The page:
A protester walks by a riot police line outside the government headquarters, in Bucharest, Romania, Friday, Aug. 10, 2018. Romanians who live abroad have begun an anti-government protest calling on the left-wing government to resign and an early election. The expatriates, some of whom drove across Europe for the demonstration, are angry about the Romania is governed. (AP Photo/Vadim Ghirda)

Romanian expatriates stage anti-govt protest in Bucharest

August 10, 2018 - 1:00 pm

BUCHAREST, Romania (AP) — Thousands of Romanians who live abroad flocked to an anti-government protest in Bucharest on Friday, urging the left-wing government to resign and call an early election.

The expatriates, some of whom drove across Europe to attend the demonstration, are angry about how Romania is being governed by the Social Democrats. Since the party won power in 2016, the government has proposed new laws that critics say weaken the nation's fight against corruption.

An estimated 3 million Romanians are living abroad, and some say they left because of corruption, low wages and lack of opportunities.

"We don't want our country to be governed by thieves who line their own pockets," said Georgeta Anghel, 43, who's lived in Valencia, Spain, for 14 years. "If nothing changes here, what kind of future will our son have in the future?"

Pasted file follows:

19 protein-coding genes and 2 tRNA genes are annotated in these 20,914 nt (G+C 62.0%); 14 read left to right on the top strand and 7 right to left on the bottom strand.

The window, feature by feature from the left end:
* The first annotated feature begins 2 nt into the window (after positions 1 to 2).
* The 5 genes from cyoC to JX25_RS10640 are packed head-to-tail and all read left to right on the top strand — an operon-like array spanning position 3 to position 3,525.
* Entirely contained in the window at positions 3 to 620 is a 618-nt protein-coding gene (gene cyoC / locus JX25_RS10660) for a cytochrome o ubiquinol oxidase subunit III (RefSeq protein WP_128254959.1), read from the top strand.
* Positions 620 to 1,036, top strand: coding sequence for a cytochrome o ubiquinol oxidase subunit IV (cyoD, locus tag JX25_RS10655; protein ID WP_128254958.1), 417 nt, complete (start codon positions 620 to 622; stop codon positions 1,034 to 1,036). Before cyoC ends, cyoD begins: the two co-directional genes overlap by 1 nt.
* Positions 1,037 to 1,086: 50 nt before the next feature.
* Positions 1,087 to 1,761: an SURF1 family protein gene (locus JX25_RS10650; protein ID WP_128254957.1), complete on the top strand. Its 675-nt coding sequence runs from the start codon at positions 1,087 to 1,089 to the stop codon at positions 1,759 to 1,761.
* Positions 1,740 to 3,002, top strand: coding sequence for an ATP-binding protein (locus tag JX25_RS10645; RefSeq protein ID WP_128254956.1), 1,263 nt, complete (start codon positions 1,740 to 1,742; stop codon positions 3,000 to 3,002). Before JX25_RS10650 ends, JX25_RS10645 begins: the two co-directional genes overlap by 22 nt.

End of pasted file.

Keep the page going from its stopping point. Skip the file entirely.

Liviu Dragnea, the head of the Social Democrats, has received a 3½-year prison sentence for abuse of power in office. He is appealing that decision. He is unable to be prime minister due to another conviction in 2016 for vote-rigging.

Hundreds of thousands of Romanians have signed a petition demanding a law that would ban people indicted for corruption and other offenses from office, but it's unlikely to pass Parliament where the Social Democrats and their allies have a majority.

The protesters on Friday waved Romanian, European Union, Spanish, Italian and other flags, yelled "Justice, not corruption!" and called the ruling party "the red plague" outside government offices in the capital.

Protesters briefly scuffled with riot police when they tried to break through a police line guarding the government offices. At least one man was detained.

Cristina Andrei arrived from Stockholm, Sweden, where she lives now with her two sons.

"I've come here for my children, who don't know how to read or write Romanian," the 42-year-old cashier said. "This country is rich and beautiful but it's run by thieves."

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